From Indianapolis, Indiana, USA:
My ten year old daughter, who has had type 1 diabetes for about six months and is on three shots per day, has high sugars most of the time, and her insulin dosage is always being changed in order to have better control. We are doing the "carb counting" system for her diet., since the dietitian said that "a carb is a carb", whether it is something sweet or a carb that is not sweet, my daughter is constantly wanting her snacks to be sweets that stay within the amount of carbs she should have. She seems to be eating more sweets now than before her diagnosis, although we still stay within the diet guidelines. What are your thoughts on this?
This is a very good question and I can understand your confusion. Yes, carbs are the most important factor influencing post prandial blood sugars and a carb is a carb, no matter where it comes from, but there is a place for carbs that have more nutrients and vitamins in them, namely whole grain pasta, breads, fresh fruits, vegetables, etc. Liberalization of the meal plan does not mean that sugar in unlimited amounts is all right, but a little can go a long way in craving your daughter's sweet tooth.
The bottom line is that every food can be worked into a diabetes meal plan. It is portion sizes that are more important than types of carbs, but if your daughter consumes many carbs with little else, she may be missing out on a lot of needed vitamins and minerals needed for a growing child.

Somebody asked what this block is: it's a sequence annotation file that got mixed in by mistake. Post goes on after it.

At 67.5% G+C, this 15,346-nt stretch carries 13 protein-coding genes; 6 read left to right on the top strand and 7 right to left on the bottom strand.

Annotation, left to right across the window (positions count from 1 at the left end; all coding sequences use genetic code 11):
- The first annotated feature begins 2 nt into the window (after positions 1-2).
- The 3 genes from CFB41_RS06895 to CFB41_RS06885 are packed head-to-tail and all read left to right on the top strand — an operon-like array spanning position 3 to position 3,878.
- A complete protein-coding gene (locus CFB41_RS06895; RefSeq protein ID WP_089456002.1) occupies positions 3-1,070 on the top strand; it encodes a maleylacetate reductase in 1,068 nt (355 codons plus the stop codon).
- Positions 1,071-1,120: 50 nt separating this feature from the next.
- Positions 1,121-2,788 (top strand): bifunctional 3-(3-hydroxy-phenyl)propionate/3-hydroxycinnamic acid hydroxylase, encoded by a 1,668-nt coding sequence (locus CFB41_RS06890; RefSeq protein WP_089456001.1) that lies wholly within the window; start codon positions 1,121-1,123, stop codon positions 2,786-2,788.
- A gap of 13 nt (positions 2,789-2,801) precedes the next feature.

[Editor's comment: Even though a carb is a carb in carbohydrate counting, the meal plan for a child with diabetes is based on the Food Guide Pyramid which says that sweets (at the top of the pyramid) should be used sparingly. The Food Guide Pyramid is healthy system of eating for anyone, not just people with diabetes. SS]
Original posting 10 Mar 2002
Posted to Meal Planning, Food and Diet
Last Updated: Tuesday April 06, 2010 15:09:31
This Internet site provides information of a general nature and is designed for educational purposes only. If you have any concerns about your own health or the health of your child, you should always consult with a physician or other health care professional.
This site is published by Children With Diabetes, Inc, which is responsible for its contents.
© Children with Diabetes, Inc. 1995-2013. Comments and Feedback.